1. Large herbivores can control plant community composition and, under certain conditions, even induce vegetation shifts to alternative ecosystem states. As different plant assemblages maintain contrasting carbon (C) cycling patterns, herbivores have the potential to alter C sequestration at regional scales. Their influence is of particular interest in the Arctic tundra, where a large share of the world's soil C reservoir is stored.

    2. We assessed the influence of grazing mammals on tundra vegetation and C stocks by resampling two sites located along pasture rotation fences in northern Norway. These fences have separated lightly grazed areas from heavily grazed areas (in close proximity to the fences) and moderately grazed areas (further away from the fences) for the past 50years. Fourteen years earlier, the lightly and moderately grazed areas were dominated by dwarf shrubs, whereas heavy grazing had promoted the establishment of graminoid-dominated vegetation. Since then, both reindeer densities and temperatures have increased, and more time has passed for transient dynamics to be expressed. We expected that the vegetation and C stocks would have changed under all grazing intensities, but not necessarily in the same way.

    3. At the site where relative reindeer numbers and trampling intensity had increased the most, graminoid-dominated vegetation was now also found in the moderately grazed area. At the other site, the dominant vegetation types under all grazing intensities were the same as 14 years earlier.

    4. We show that the heavily grazed, graminoid-dominated areas stored less C above-ground than the lightly grazed, shrub-dominated areas. Yet, the below-ground consequences of grazing-induced grassification varied between the sites: Grazing did not alter organic soil C stocks at the site where both evergreen and deciduous shrubs were abundant in the lightly grazed area, whereas heavy grazing increased organic soil C stocks at the site where the deciduous shrub Betula nana was dominant.

    5. Our results indicate that, despite the negative impacts of grazers on above-ground C storage, their impact on below-ground C may even be positive. We suggest that the site-specific responses of organic soil C stocks to grazing could be explained by the differences in vegetation under light grazing. This would imply that the replacement of deciduous shrubs by graminoids, as a consequence of grazing could be beneficial for C sequestration in tundra soils.

  • 1254.
    Yoo, Kyungsoo
    et al.
    Department of Soil, Water, and Climate, University of Minnesota–Twin Cities, St. Paul, Minnesota, USA.
    Ji, Junling
    Department of Plant and Soil Sciences, University of Delaware, Newark, Delaware, USA.
    Aufdenkampe, Anthony
    Stroud Water Research Center, Avondale, Pennsylvania, USA.
    Klaminder, Jonatan
    Umeå University, Faculty of Science and Technology, Department of Ecology and Environmental Sciences.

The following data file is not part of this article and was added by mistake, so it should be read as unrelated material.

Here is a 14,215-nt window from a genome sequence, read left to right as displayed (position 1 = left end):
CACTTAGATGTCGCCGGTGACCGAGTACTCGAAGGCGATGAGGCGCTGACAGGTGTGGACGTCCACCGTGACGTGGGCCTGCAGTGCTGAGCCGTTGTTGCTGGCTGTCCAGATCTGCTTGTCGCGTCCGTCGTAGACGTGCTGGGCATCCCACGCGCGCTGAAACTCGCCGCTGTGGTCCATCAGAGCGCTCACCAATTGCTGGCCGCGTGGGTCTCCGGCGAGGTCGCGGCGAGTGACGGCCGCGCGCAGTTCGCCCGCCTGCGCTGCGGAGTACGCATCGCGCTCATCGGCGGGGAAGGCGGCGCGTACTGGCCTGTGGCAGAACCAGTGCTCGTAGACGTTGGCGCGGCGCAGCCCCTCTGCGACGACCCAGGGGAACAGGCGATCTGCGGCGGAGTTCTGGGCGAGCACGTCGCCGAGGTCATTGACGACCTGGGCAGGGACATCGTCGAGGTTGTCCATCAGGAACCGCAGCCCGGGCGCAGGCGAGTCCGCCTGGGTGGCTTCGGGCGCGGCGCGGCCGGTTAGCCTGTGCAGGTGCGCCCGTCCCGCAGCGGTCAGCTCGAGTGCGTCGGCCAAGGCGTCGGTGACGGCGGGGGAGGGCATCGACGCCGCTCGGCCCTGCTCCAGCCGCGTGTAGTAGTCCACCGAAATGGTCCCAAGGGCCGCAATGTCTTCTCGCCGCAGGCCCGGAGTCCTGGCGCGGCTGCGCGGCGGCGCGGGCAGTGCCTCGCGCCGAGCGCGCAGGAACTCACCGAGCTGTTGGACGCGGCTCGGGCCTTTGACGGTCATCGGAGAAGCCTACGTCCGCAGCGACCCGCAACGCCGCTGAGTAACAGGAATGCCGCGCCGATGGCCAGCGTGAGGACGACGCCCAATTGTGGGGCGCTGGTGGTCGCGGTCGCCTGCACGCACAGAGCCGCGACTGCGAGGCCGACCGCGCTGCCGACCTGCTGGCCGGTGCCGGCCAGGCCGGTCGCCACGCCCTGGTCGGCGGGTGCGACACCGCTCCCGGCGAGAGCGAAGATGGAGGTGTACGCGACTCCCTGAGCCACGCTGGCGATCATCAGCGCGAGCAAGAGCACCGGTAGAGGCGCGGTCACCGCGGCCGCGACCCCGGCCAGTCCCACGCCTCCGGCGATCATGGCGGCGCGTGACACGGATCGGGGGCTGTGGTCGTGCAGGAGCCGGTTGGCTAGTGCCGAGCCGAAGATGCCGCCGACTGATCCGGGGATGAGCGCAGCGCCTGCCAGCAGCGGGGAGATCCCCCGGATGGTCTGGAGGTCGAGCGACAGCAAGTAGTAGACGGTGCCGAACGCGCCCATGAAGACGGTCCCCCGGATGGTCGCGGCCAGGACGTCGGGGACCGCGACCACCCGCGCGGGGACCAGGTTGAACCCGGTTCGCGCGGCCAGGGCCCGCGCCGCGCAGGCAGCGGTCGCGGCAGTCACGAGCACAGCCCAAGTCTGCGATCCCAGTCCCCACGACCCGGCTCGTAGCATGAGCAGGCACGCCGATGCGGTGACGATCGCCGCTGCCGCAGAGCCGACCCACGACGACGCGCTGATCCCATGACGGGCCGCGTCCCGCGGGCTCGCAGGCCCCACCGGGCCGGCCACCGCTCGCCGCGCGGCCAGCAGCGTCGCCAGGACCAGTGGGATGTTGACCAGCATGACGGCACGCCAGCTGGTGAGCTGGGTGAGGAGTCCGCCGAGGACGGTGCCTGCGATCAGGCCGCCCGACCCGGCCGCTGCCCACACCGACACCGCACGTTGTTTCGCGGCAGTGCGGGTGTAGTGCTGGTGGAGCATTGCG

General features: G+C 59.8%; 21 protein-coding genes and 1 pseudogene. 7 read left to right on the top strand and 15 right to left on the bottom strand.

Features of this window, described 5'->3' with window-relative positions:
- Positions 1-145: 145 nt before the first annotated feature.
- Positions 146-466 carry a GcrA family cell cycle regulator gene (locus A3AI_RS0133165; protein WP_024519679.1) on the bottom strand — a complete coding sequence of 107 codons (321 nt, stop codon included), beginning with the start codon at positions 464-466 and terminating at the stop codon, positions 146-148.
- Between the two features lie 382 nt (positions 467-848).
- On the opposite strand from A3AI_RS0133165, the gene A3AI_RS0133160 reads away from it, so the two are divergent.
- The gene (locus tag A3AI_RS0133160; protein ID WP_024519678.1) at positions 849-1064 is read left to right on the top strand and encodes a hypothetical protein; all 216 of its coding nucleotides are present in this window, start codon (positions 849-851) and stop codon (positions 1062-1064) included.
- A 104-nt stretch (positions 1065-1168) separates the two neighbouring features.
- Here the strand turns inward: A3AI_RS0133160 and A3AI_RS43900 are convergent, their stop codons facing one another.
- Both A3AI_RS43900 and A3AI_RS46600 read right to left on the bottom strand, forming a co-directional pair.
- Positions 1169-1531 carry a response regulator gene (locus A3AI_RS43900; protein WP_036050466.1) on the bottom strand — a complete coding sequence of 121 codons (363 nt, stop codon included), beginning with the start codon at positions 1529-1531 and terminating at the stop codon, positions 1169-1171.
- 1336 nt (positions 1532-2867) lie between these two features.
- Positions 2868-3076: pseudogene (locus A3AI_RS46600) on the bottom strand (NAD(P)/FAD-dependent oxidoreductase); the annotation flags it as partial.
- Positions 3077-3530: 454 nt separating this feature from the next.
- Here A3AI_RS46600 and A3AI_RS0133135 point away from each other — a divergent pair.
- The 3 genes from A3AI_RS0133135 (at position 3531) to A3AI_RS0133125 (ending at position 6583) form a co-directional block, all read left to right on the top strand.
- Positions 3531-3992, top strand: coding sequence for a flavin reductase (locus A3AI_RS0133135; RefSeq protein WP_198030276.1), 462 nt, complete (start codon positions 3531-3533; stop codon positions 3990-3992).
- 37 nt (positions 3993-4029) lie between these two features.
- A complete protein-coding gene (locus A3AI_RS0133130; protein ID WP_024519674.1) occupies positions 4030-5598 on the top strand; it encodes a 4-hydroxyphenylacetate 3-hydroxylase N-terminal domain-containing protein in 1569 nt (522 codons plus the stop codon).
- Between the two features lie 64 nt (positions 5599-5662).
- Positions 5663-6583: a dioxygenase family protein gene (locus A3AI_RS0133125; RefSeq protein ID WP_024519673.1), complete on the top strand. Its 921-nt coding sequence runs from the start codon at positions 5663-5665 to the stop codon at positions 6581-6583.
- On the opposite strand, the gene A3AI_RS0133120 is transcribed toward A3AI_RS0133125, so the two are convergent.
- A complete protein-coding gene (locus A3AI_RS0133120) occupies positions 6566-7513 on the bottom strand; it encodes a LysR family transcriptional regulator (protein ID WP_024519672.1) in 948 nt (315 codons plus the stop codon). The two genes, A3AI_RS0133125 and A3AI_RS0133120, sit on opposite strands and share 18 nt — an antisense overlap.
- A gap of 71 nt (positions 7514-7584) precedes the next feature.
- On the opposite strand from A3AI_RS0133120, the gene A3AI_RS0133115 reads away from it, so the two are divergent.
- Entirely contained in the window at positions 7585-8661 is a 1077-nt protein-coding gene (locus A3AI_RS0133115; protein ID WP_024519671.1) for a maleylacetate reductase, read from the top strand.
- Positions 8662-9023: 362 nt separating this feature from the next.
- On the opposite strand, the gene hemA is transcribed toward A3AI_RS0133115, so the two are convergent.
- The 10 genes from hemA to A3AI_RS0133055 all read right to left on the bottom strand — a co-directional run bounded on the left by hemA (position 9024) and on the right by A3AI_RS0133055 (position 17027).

Rates of soil mixing and associated carbon fluxes in a forest vs. tilled agricultural field:  Implications for modeling the soil carbon cycle2011In: Journal of Geophysical Research, ISSN 0148-0227, E-ISSN 2156-2202, Vol. 116, no G01014Article in journal (Refereed)
    Abstract [en]

    In natural ecosystems, bioturbation is an essential component of soil formation, whereas tillage drives soil mixing in agricultural soils. Yet soil mixing is commonly neglected in modeling soil organic carbon (SOC) as it responds to land use changes. Here, in order to determine mixing-driven carbon fluxes, we combine a mass balance model with measurements of 210Pb activities and SOC contents. Soil mixing rates by tillage decrease from 3.4 ± 2.3 cm yr−1 at the surface to 0.8 ± 0.2 cm yr−1 at a depth of ∼20 cm, causing the SOC stored in the upper 25 cm of the soil to be physically turned over via mixing annually. In contrast, the bioturbation-driven soil mixing velocity at the forest increases from 0.6 ± 0.1 cm yr−1 at the surface to 2.7 ± 0.5 cm yr−1 at a depth of ∼10 cm, which results in physically turning over SOC in the A horizon via mixing on years to decadal time scales. Therefore, SOC fractions with different susceptibilities to decomposition may have significantly different physical trajectories within the soils over their lifespans, and thus the assumption of C-cycling models that all SOC fractions experience identical environmental conditions is unlikely to be realistic. Carbon sinks, excesses of plant carbon inputs over decomposition carbon losses, are found within the top portion of the A horizons. These carbon excesses are transferred, via mixing, to the lower portion of the A horizon, where they are decomposed. By quantifying mixing-derived SOC fluxes, this study shows a previously unrecognized complexity in understanding SOC dynamics associated with land use changes.

  • 1255. Young, Amanda B.
    et al.
    Cairns, David M.
    Lafon, Charles W.
    Moen, Jon
    Umeå University, Faculty of Science and Technology, Department of Ecology and Environmental Sciences.
    Geometrid moth outbreaks and their climatic relations in northern Sweden2014In: Arctic, Antarctic and Alpine research, ISSN 1523-0430, E-ISSN 1938-4246, Vol. 46, no 3, p. 659-668Article in journal (Refereed)
    Abstract [en]